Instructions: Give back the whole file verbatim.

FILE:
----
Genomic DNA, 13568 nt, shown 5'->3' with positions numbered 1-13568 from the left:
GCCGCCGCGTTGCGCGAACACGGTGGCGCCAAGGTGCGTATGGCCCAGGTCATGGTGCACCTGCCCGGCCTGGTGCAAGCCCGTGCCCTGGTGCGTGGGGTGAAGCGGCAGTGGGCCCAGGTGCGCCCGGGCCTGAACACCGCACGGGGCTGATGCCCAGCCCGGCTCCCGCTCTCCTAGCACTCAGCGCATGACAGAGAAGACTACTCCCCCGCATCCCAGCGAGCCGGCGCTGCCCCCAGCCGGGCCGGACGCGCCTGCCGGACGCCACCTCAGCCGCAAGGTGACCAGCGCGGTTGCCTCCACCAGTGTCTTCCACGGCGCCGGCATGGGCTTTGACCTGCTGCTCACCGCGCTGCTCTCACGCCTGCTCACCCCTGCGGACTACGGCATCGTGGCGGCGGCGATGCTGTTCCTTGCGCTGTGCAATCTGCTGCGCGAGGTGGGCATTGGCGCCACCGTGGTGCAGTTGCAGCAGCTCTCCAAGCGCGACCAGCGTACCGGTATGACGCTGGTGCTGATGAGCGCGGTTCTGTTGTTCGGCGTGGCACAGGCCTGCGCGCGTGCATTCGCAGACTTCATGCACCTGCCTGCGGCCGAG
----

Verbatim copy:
Genomic DNA, 13568 nt, shown 5'->3' with positions numbered 1-13568 from the left:
GCCGCCGCGTTGCGCGAACACGGTGGCGCCAAGGTGCGTATGGCCCAGGTCATGGTGCACCTGCCCGGCCTGGTGCAAGCCCGTGCCCTGGTGCGTGGGGTGAAGCGGCAGTGGGCCCAGGTGCGCCCGGGCCTGAACACCGCACGGGGCTGATGCCCAGCCCGGCTCCCGCTCTCCTAGCACTCAGCGCATGACAGAGAAGACTACTCCCCCGCATCCCAGCGAGCCGGCGCTGCCCCCAGCCGGGCCGGACGCGCCTGCCGGACGCCACCTCAGCCGCAAGGTGACCAGCGCGGTTGCCTCCACCAGTGTCTTCCACGGCGCCGGCATGGGCTTTGACCTGCTGCTCACCGCGCTGCTCTCACGCCTGCTCACCCCTGCGGACTACGGCATCGTGGCGGCGGCGATGCTGTTCCTTGCGCTGTGCAATCTGCTGCGCGAGGTGGGCATTGGCGCCACCGTGGTGCAGTTGCAGCAGCTCTCCAAGCGCGACCAGCGTACCGGTATGACGCTGGTGCTGATGAGCGCGGTTCTGTTGTTCGGCGTGGCACAGGCCTGCGCGCGTGCATTCGCAGACTTCATGCACCTGCCTGCGGCCGAG